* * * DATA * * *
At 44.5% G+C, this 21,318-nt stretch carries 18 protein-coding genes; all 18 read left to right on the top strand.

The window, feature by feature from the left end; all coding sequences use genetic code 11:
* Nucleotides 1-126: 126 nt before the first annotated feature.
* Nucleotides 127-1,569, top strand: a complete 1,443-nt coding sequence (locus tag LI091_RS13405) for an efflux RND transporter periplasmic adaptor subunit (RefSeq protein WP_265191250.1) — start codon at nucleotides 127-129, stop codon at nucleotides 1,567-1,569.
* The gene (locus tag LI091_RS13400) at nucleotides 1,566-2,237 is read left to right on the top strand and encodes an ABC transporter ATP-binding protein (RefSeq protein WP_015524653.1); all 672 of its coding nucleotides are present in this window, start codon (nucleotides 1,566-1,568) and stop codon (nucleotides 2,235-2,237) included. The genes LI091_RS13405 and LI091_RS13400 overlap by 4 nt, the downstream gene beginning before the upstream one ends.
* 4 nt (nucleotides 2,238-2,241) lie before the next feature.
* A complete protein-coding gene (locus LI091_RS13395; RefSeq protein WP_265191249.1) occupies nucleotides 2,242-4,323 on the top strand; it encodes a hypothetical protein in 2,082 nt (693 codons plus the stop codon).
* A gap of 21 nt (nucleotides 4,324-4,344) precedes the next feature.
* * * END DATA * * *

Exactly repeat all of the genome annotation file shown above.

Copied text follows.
At 44.5% G+C, this 21,318-nt stretch carries 18 protein-coding genes; all 18 read left to right on the top strand.

The window, feature by feature from the left end; all coding sequences use genetic code 11:
* Nucleotides 1-126: 126 nt before the first annotated feature.
* Nucleotides 127-1,569, top strand: a complete 1,443-nt coding sequence (locus tag LI091_RS13405) for an efflux RND transporter periplasmic adaptor subunit (RefSeq protein WP_265191250.1) — start codon at nucleotides 127-129, stop codon at nucleotides 1,567-1,569.
* The gene (locus tag LI091_RS13400) at nucleotides 1,566-2,237 is read left to right on the top strand and encodes an ABC transporter ATP-binding protein (RefSeq protein WP_015524653.1); all 672 of its coding nucleotides are present in this window, start codon (nucleotides 1,566-1,568) and stop codon (nucleotides 2,235-2,237) included. The genes LI091_RS13405 and LI091_RS13400 overlap by 4 nt, the downstream gene beginning before the upstream one ends.
* 4 nt (nucleotides 2,238-2,241) lie before the next feature.
* A complete protein-coding gene (locus LI091_RS13395; RefSeq protein WP_265191249.1) occupies nucleotides 2,242-4,323 on the top strand; it encodes a hypothetical protein in 2,082 nt (693 codons plus the stop codon).
* A gap of 21 nt (nucleotides 4,324-4,344) precedes the next feature.